The picture shows a cut-open smart bullett which homes in on a person’s individual unique heat pattern or signature. The screencap is from ‘↑Runaway,’ a 1984 cyberpunk flic directed by Michael Crichton, starring Tom Selleck and Kirstie Alley.
And this is a promotional picture of Sandia National Laboratories’ self-guided bullet prototype from a 30 January 2012 ↑press release. It’s not heat seeking, but a kind of miniature laser-guided rocket fired from small-caliber, smooth-bore firearms. Mr. Roboto over at ↑cyberpunkreview immediately remembered the bullett from the 1984 movie, when he saw Sandia’s prototype. Additionally he had the ↑fine idea that the MPAA now should sue Sandia Labs for copyright infringement. To complete the surreal cyberpunkish air of the story, here is a snippet from the press release:
‘Potential customers for the bullet include the military, law enforcement and recreational shooters.’
Well, I guess Jean-Baptiste Emanuel Zorg (Gary Oldman) of ‘↑The Fifth Element‘ (Besson 1997) fame although would try to sell weapons firing smart bulletts to everyone. Here is Zorg demonstrating the according capability of his product, the ZF-1:
The first six issues (vol. 1 no. 1 through vol. 1 no. 6 [April to September 1926]) and the December 1926 (vol. 1 no. 9) issue of the legendary science fiction magazine Amazing Stories, edited by Hugo Gernsback, are—legally and for free—↓online at The Pulp Magazines Project!
Canadian photographer ↑Greg Girard has a nice collection called ↑Phantom Shanghai online. Girard’s pictures perfectly catch the cyberpunk ambience and æsthetics and remind me very much of the photographies my pal ↑2R took in China years ago: ↵cyberpunk china and ↵more cyberpunk china.
See also Mike Doyle’s ↵abandoned homes.
‘↑Captain Nemo was a technical anarcho-terrorist.’ wrote Bruce Sterling (1991: 39) about the main protagonist of ↑Jules Verne‘s ‘↓20,000 leagues under the sea‘ (1870). The same can be said about the character Robur appearing in Verne’s ‘↓Robur the Conqueror‘ (1886) and its sequel ‘↓Master of the World‘ (1904). By way of his submarine ‘Nautilus’ Captain Nemo rules the oceans. Robur rules everything above through his vessels, the ‘Albatross’ and the ‘Terror.’ Just recently I learned that around the same time yet another literary ‘technical anarcho-terrorist’ appeared: ‘↓Hartmann the Anarchist‘ by Edward Douglas Fawcett (1893):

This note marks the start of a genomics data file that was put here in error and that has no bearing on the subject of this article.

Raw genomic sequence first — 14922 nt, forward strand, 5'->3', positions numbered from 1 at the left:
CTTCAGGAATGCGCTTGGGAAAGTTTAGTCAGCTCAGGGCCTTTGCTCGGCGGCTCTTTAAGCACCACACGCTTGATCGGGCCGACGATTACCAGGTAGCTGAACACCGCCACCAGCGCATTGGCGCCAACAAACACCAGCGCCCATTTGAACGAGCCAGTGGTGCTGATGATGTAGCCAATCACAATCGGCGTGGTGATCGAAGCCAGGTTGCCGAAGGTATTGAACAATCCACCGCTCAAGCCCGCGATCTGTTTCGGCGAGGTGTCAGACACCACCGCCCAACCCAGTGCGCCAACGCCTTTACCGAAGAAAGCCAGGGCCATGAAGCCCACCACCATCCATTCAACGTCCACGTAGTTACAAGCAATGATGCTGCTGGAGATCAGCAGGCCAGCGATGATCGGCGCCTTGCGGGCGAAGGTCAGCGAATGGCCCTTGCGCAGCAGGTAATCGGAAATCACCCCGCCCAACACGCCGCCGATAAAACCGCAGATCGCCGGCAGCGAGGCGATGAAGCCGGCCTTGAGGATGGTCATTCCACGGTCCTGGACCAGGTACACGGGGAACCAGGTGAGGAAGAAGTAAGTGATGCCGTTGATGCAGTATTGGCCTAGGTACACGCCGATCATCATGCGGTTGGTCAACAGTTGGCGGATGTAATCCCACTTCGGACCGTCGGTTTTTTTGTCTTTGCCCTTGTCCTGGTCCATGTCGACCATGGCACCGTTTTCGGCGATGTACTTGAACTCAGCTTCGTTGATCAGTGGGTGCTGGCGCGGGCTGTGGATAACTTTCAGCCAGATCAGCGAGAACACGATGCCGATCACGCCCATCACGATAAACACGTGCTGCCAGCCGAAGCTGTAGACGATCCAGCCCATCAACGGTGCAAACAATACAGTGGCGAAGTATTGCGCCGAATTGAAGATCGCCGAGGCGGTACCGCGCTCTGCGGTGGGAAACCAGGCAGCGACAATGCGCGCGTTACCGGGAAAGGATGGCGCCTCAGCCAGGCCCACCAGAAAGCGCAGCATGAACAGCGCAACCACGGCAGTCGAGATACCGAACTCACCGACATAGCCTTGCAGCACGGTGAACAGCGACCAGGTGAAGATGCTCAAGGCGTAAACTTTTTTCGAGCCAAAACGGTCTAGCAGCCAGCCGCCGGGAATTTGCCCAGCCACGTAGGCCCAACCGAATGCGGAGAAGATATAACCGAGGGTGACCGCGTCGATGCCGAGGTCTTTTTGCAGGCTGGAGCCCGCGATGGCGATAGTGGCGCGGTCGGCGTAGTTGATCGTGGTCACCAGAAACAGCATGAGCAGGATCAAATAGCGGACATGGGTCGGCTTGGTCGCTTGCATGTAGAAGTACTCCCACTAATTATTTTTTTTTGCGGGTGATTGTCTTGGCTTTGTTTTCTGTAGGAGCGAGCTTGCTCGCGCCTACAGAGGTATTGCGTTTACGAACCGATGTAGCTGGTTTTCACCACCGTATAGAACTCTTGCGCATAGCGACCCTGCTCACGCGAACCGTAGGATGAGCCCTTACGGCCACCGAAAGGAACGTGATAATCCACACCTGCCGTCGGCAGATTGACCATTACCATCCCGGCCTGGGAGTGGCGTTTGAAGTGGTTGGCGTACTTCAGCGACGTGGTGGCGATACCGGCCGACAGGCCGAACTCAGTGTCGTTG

↑A sensational tale of the evil Mastermind of Nihilism destroying London and everything else he could get his grimy hands on. A typical ‘nineties tale of urban anxiety and the feeling of politics out of hand. The author (a Socialist—of a sort) gets to fly on the ATTILA, Hartmann’s aerial destroyer made of a specially hardened metal. Hartmann—a member of the professional classes gone bad because of the influence of a malign political theorist, aims to destroy the fabric of a rotten exploitative society stirs up the mobs beneath and watches from above.
The illustrations by Fred T. Jane very much convey the Jules-Verne-touch as you can see especially below. The illustration above is from the first page of the story’s serialization in The English Illustrated Magazine. With Guy Fawkes all around these days I found it apt.
zeph’s pop culture quiz #14
Who shot whom in the scene depicted above? If you recognize the movie from which the screenshot was taken, and if you have watched that movie carefully, you’ll have no problems in answering the question ;-)
Just leave a comment with your educated guess—you can ask for additional hints, too. [Leaving a comment is easy; just click the ‘Leave a comment’ at the end of the post and fill in the form. If it’s the first time you post a comment, it will be held for moderation. But I am constantly checking, and once I’ve approved a comment, your next ones won’t be held, but published immediately by the system.]
Last Wednesday, 01 February 2012, ↑Angelo Dundee died age 90. He was the famous trainer of world’s greatest, ↑Muhammad Ali, who just recently ↵turned 70.
When I heard the news of Dundee’s passing away, immediately pictures from a comic book filled my mind. As a kid I for the first time heard of Dundee via the album ‘Superman vs. Muhammad Ali’ (O’Neill & Adams 1978). The above is a part of page 32.
Under the menu ↵cyberpunk—↵motion pictures I added the page ↵short films. Very much work in progress as the whole collection, but with direct links. More entries will follow as soon as possible. Above that I added and corrected quite something in all the other cyberpunkish artefacts listings. Nothing is perfect yet, though.
Paul Kent Alkon, professor emeritus of English and American literature, author of ‘Origins of futuristic fiction’ (1987), and ‘Science fiction before 1900’ (1994), in 1997 has published a ↓wonderful article on ↑Winston Churchill‘s relation to the writing and thought of ↑H. G. Wells, science fiction and dystopia in general. More recently Alkon covered the issue even more in-depth in his chapter ‘Imagining science: Churchill and science fiction’ (2006: 155-176). What struck Bruce Sterling the most is Churchill’s premonition of drone warfare:
Have we reached the end? Has Science turned its last page on them? May there not be methods of using explosive energy incomparably more intense than anything heretofore discovered? Might not a bomb no bigger than an orange be found to possess a secret power to destroy a whole block of buildings—nay to concentrate the force of a thousand tons of cordite and blast a township at a stroke? Could not explosives even of the existing type be guided automatically in flying machines by wireless or other rays, without a human pilot, in ceaseless procession on a hostile city, arsenal, camp, or dockyard? (8-9). (Churchill 1929: 221-222 cited in Alkon 1997: 19)